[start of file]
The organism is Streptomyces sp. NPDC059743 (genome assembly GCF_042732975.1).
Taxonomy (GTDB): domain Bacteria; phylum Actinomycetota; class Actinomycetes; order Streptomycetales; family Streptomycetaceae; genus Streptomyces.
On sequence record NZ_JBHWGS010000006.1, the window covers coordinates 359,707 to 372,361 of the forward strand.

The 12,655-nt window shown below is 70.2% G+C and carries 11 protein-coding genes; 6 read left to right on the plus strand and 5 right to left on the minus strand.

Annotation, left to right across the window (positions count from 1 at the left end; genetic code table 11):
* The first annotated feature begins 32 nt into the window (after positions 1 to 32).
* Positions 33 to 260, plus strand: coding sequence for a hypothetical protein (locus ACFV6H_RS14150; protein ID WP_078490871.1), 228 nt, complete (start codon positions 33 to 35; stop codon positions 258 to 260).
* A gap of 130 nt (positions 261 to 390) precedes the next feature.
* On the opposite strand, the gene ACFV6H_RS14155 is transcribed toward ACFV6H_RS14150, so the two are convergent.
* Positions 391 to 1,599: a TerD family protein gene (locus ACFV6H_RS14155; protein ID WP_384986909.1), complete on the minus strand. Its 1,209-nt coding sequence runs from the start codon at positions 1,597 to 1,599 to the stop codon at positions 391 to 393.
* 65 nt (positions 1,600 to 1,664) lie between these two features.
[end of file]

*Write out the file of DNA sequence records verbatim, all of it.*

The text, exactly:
The organism is Streptomyces sp. NPDC059743 (genome assembly GCF_042732975.1).
Taxonomy (GTDB): domain Bacteria; phylum Actinomycetota; class Actinomycetes; order Streptomycetales; family Streptomycetaceae; genus Streptomyces.
On sequence record NZ_JBHWGS010000006.1, the window covers coordinates 359,707 to 372,361 of the forward strand.

The 12,655-nt window shown below is 70.2% G+C and carries 11 protein-coding genes; 6 read left to right on the plus strand and 5 right to left on the minus strand.

Annotation, left to right across the window (positions count from 1 at the left end; genetic code table 11):
* The first annotated feature begins 32 nt into the window (after positions 1 to 32).
* Positions 33 to 260, plus strand: coding sequence for a hypothetical protein (locus ACFV6H_RS14150; protein ID WP_078490871.1), 228 nt, complete (start codon positions 33 to 35; stop codon positions 258 to 260).
* A gap of 130 nt (positions 261 to 390) precedes the next feature.
* On the opposite strand, the gene ACFV6H_RS14155 is transcribed toward ACFV6H_RS14150, so the two are convergent.
* Positions 391 to 1,599: a TerD family protein gene (locus ACFV6H_RS14155; protein ID WP_384986909.1), complete on the minus strand. Its 1,209-nt coding sequence runs from the start codon at positions 1,597 to 1,599 to the stop codon at positions 391 to 393.
* 65 nt (positions 1,600 to 1,664) lie between these two features.